MIAMI, Fla. (WJW) — One NASCAR team supported first responders with a new paint job on their team car during Saturday’s race in Miami.
Mike Harmon Racing (MHR) painted Kyle Weatherman’s car in a “Back the Blue” paint scheme which aims to support law enforcement officers.
The car features the “Thin Blue Line” and the “Blue Lives Matter” flag, which is most commonly associated with police. Officers are known to display the flag as a sign of solidarity.
MHR unveiled the a photo of the design on Twitter Saturday morning with a caption reading, “Mike Harmon Racing supports our LEO’s and First Responders, we THANK YOU for your service, sacrifice and dedication.”
Weatherman, who piloted the vehicle, also shared photos on Twitter.
He sported the car the #47 Chevrolet during the NASCAR Xfinity Series Hooters 250 at Homestead-Miami Speedway on Saturday.
He says there is “a lot going on in the world right now and I wanted to express that most first responders are good people. My uncle is a firefighter and he would do anything to help save lives.”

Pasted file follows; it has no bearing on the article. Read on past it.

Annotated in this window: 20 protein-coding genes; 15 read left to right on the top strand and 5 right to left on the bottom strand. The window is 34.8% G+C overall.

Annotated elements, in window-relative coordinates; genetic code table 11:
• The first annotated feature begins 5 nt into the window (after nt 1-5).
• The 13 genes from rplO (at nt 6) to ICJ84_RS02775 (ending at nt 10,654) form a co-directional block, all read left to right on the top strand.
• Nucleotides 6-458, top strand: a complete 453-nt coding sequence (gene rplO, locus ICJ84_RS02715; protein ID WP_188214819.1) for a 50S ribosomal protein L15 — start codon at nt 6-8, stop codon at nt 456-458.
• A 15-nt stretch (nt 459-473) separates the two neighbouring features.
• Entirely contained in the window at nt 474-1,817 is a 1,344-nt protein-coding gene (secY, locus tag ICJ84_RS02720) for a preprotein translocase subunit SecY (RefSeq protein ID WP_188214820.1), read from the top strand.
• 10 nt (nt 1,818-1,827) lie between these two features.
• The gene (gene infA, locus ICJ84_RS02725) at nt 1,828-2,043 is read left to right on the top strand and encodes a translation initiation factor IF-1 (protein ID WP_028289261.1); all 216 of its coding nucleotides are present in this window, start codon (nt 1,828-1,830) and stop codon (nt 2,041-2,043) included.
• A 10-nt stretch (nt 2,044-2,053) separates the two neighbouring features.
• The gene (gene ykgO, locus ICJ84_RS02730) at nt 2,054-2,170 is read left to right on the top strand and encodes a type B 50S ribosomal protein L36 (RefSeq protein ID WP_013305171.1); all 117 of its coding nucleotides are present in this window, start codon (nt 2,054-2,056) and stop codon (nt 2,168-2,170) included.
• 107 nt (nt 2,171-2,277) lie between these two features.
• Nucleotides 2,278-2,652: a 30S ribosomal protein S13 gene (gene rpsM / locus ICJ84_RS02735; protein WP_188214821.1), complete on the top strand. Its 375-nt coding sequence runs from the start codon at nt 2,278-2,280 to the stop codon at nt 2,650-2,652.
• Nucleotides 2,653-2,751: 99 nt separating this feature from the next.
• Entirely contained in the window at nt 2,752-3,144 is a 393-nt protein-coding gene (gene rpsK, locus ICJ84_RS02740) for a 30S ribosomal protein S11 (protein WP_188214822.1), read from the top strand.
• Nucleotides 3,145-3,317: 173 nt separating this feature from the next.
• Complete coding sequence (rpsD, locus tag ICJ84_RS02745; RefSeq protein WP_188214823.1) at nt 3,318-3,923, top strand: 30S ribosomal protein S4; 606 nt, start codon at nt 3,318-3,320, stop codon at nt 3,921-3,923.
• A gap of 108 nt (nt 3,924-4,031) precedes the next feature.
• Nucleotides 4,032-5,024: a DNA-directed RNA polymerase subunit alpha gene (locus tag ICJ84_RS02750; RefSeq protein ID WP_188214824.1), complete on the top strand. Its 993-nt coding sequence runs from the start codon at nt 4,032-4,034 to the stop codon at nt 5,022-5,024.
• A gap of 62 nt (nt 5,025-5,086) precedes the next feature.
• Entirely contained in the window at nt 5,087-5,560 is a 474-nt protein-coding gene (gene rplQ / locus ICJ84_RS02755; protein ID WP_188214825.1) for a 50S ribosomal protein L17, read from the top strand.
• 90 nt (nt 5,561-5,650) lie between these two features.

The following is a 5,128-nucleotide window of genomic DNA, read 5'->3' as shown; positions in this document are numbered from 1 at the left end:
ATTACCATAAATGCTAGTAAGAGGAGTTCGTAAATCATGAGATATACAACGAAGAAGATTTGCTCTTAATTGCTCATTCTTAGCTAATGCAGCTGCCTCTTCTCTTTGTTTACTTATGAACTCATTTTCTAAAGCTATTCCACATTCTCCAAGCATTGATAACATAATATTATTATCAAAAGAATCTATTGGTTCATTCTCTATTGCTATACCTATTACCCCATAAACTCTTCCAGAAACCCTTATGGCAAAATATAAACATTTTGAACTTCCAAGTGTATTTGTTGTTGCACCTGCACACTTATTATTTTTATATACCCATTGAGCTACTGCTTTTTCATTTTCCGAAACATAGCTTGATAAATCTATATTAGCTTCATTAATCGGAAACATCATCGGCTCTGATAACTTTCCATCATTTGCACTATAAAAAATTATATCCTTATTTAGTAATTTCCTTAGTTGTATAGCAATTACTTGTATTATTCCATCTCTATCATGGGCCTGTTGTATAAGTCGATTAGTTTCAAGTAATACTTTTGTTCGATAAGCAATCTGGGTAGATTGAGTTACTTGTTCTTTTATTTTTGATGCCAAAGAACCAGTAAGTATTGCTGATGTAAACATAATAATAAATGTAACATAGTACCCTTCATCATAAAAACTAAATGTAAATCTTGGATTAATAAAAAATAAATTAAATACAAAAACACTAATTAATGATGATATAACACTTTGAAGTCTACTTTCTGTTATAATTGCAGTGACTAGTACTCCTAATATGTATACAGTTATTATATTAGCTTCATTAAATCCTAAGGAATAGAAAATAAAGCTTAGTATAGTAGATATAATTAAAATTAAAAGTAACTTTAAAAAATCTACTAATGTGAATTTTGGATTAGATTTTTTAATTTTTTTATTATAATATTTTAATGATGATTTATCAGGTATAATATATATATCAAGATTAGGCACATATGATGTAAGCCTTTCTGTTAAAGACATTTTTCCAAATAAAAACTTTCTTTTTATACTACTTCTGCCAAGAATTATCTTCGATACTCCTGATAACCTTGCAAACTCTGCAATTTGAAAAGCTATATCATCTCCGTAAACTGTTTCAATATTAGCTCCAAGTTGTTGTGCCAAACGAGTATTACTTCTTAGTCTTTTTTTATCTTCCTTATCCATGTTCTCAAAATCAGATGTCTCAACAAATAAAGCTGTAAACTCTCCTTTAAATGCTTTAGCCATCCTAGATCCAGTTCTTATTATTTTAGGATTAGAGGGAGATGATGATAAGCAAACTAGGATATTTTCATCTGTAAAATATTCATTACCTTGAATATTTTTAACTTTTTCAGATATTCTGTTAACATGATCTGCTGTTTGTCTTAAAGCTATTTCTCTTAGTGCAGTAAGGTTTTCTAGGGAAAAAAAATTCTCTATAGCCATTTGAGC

The MHR design comes just days after NASCAR issued a statement announcing the Confederate flag will be banned from “all NASCAR events and properties.”
Bubba Wallace, the only full-time African American driver in NASCAR’s Cup Series, recently said NASCAR should ban the flag at its properties and formally distance itself from what for millions is a symbol of slavery and racism.
“My next step would be to get rid of all Confederate flags,” Wallace said after last Sunday’s race.
At that race he sported the “Black Lives Matter” slogan on his car and wore a black T-shirt with the words “I Can’t Breathe.”
**Watch the video above for more on Wallace’s reaction to the Confederate Flag ban.**
Both Wallace and Weatherman’s cars follow a nationwide string of protests and rallies in response to the death of George Floyd, as well as several other African Americans who died in police-involved incidents.
Floyd died in Minneapolis police custody on Memorial Day after an officer put his knee on Floyd’s neck for more than 8 minutes. The officer, Derek Chauvin, was arrested and charged with second-degree murder.
The three other officers at the scene — Thomas Lane, J. Kueng and Tou Thao — were charged with aiding and abetting second-degree murder and second-degree manslaughter. All four were fired.